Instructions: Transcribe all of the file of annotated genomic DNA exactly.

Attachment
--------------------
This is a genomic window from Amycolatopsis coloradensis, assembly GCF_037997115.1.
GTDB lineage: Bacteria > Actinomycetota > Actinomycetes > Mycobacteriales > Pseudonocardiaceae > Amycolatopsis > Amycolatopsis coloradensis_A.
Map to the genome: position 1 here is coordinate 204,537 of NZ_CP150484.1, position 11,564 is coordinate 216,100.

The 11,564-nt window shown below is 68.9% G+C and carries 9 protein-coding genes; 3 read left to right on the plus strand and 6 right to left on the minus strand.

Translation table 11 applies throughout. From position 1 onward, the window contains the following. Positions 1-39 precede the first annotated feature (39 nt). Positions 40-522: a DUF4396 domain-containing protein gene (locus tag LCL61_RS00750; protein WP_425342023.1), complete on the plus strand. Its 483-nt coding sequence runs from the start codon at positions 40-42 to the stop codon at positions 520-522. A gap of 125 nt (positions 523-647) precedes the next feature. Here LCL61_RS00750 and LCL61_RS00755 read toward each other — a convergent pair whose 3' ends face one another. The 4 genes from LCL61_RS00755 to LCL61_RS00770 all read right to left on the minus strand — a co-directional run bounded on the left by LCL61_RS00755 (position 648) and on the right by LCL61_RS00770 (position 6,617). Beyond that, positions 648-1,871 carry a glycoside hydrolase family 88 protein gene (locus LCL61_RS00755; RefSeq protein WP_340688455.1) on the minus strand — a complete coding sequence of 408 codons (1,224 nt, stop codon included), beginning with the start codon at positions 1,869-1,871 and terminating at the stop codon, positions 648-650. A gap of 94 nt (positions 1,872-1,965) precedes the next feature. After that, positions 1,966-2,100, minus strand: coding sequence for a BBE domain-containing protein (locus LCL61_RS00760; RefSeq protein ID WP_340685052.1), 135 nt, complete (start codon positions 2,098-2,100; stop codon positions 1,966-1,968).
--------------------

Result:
This is a genomic window from Amycolatopsis coloradensis, assembly GCF_037997115.1.
GTDB lineage: Bacteria > Actinomycetota > Actinomycetes > Mycobacteriales > Pseudonocardiaceae > Amycolatopsis > Amycolatopsis coloradensis_A.
Map to the genome: position 1 here is coordinate 204,537 of NZ_CP150484.1, position 11,564 is coordinate 216,100.

The 11,564-nt window shown below is 68.9% G+C and carries 9 protein-coding genes; 3 read left to right on the plus strand and 6 right to left on the minus strand.

Translation table 11 applies throughout. From position 1 onward, the window contains the following. Positions 1-39 precede the first annotated feature (39 nt). Positions 40-522: a DUF4396 domain-containing protein gene (locus tag LCL61_RS00750; protein WP_425342023.1), complete on the plus strand. Its 483-nt coding sequence runs from the start codon at positions 40-42 to the stop codon at positions 520-522. A gap of 125 nt (positions 523-647) precedes the next feature. Here LCL61_RS00750 and LCL61_RS00755 read toward each other — a convergent pair whose 3' ends face one another. The 4 genes from LCL61_RS00755 to LCL61_RS00770 all read right to left on the minus strand — a co-directional run bounded on the left by LCL61_RS00755 (position 648) and on the right by LCL61_RS00770 (position 6,617). Beyond that, positions 648-1,871 carry a glycoside hydrolase family 88 protein gene (locus LCL61_RS00755; RefSeq protein WP_340688455.1) on the minus strand — a complete coding sequence of 408 codons (1,224 nt, stop codon included), beginning with the start codon at positions 1,869-1,871 and terminating at the stop codon, positions 648-650. A gap of 94 nt (positions 1,872-1,965) precedes the next feature. After that, positions 1,966-2,100, minus strand: coding sequence for a BBE domain-containing protein (locus LCL61_RS00760; RefSeq protein ID WP_340685052.1), 135 nt, complete (start codon positions 2,098-2,100; stop codon positions 1,966-1,968).